The Arizona Cardinals made some bold moves in their 2019 offseason.
They signed Robert Alford to a big contract to be the teams second cornerback, then took a top five player on the Big Board in Byron Murphy.
For the first time, maybe in the Steve Keim era, the cornerback room looks strong and like it has an identity for the next several seasons.
However, there is one thing that could knock this and it is undefeated... Father time.
The boys and girls over at Mile High Report did a deep dive into cornerback dropoff years and the Cardinals could be hitting a home run or falling off a cliff fast.
It’s easy to see from the data why no teams are committing significant guaranteed dollars to corners past the age of 32.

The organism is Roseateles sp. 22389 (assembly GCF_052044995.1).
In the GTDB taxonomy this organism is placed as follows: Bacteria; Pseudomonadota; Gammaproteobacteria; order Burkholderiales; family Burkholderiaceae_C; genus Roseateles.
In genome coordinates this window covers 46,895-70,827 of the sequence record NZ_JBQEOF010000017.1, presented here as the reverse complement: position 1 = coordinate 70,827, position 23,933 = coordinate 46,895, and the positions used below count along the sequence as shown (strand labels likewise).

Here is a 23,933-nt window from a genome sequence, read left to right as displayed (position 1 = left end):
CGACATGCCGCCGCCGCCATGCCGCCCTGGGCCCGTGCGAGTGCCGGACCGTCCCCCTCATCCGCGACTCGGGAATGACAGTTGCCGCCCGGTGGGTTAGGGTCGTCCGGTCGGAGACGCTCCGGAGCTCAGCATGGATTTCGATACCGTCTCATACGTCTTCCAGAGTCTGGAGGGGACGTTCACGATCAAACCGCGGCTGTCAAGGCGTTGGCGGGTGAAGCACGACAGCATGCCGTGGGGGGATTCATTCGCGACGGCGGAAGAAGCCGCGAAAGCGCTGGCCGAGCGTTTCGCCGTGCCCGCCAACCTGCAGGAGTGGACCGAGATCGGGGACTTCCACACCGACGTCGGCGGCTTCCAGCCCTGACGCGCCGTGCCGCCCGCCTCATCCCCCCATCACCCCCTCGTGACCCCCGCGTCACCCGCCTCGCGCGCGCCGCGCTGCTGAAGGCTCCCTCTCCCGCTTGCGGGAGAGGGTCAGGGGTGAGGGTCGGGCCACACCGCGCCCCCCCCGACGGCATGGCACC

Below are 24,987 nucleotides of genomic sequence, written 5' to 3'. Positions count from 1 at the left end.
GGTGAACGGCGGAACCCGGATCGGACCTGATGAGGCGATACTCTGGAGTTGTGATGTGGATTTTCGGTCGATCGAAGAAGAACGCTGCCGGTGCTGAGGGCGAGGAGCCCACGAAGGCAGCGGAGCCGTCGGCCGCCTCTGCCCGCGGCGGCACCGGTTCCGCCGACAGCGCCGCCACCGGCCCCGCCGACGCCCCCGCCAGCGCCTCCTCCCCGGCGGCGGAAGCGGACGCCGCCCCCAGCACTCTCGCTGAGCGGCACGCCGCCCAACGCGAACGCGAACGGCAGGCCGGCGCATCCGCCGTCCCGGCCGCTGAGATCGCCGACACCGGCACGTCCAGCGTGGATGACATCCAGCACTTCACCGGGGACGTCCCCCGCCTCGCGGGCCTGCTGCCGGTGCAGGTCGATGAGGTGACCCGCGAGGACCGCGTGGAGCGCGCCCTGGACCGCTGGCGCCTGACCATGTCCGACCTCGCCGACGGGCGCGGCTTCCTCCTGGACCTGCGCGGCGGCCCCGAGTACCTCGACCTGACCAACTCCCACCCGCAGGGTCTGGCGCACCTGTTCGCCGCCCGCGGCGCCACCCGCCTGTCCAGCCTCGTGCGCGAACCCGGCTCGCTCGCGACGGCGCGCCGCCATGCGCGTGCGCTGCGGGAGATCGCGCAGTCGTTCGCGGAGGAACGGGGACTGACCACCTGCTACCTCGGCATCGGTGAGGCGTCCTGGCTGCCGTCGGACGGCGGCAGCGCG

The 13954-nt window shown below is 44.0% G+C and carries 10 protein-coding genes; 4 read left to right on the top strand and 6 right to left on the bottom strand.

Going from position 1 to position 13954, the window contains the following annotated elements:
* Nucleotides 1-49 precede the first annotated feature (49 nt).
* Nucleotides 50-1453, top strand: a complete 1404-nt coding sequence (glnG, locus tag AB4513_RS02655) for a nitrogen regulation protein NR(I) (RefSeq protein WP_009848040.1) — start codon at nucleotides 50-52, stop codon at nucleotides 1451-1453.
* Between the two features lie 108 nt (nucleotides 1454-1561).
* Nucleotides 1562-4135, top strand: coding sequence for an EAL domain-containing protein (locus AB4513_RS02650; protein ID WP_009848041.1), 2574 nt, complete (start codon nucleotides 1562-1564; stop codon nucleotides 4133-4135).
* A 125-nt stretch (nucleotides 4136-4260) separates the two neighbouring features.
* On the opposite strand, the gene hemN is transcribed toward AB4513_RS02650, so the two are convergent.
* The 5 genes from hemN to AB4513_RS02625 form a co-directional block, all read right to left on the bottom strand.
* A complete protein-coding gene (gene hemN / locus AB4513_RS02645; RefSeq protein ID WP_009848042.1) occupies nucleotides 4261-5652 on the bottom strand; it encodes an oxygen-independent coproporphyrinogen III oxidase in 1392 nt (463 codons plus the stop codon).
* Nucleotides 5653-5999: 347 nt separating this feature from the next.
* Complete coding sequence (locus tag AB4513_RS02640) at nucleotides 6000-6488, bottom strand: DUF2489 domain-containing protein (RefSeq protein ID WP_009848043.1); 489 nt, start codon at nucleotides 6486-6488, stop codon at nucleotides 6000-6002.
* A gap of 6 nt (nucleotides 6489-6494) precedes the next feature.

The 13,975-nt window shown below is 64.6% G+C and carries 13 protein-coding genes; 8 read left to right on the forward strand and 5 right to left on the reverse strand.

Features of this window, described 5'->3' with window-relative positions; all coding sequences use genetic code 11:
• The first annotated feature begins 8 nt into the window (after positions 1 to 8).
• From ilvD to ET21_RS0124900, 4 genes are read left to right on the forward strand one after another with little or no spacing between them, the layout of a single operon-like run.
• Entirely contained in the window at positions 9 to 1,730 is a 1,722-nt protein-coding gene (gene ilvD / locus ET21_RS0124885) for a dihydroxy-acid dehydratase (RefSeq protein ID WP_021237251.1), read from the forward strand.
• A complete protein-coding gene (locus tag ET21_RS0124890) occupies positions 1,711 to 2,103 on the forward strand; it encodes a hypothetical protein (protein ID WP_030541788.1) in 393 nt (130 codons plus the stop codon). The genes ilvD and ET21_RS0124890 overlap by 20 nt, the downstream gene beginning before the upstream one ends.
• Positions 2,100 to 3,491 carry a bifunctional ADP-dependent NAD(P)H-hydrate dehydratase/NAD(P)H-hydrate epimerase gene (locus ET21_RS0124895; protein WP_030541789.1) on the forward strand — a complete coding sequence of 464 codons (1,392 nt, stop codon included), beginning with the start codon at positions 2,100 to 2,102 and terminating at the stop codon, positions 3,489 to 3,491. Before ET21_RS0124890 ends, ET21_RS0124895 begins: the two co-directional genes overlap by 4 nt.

While there is a case to be made that excellent play can still happen well past 30 years old with very special players, and I believe Chris Harris fits that bill, the overarching story of the data supports the fact that this is a dangerous age to commit long-term dollars to a player.
Part of the reason the Cardinals were allegedly able to get Alford over other teams was because they were willing to give him three years and basically two guaranteed.
One of the big things in the article is not the loss of performance from aging cornerbacks, but the loss of time on the field.
Alford is in his league age 31 season, and the number of players are able to stay healthy and stay on the field, but following the league age 31 year, there is a huge decline in the number of 32 year old corners who play 12 games.
That also could play a role in the contract extension talks with Patrick Peterson. Peterson will be 29 this year and is looking to cash in one more time. Will the Cardinals be willing to pony up past that league age 32 season, or could that become a sticking point?
Obviously, it will be something to monitor moving forward, but it is interesting to look at.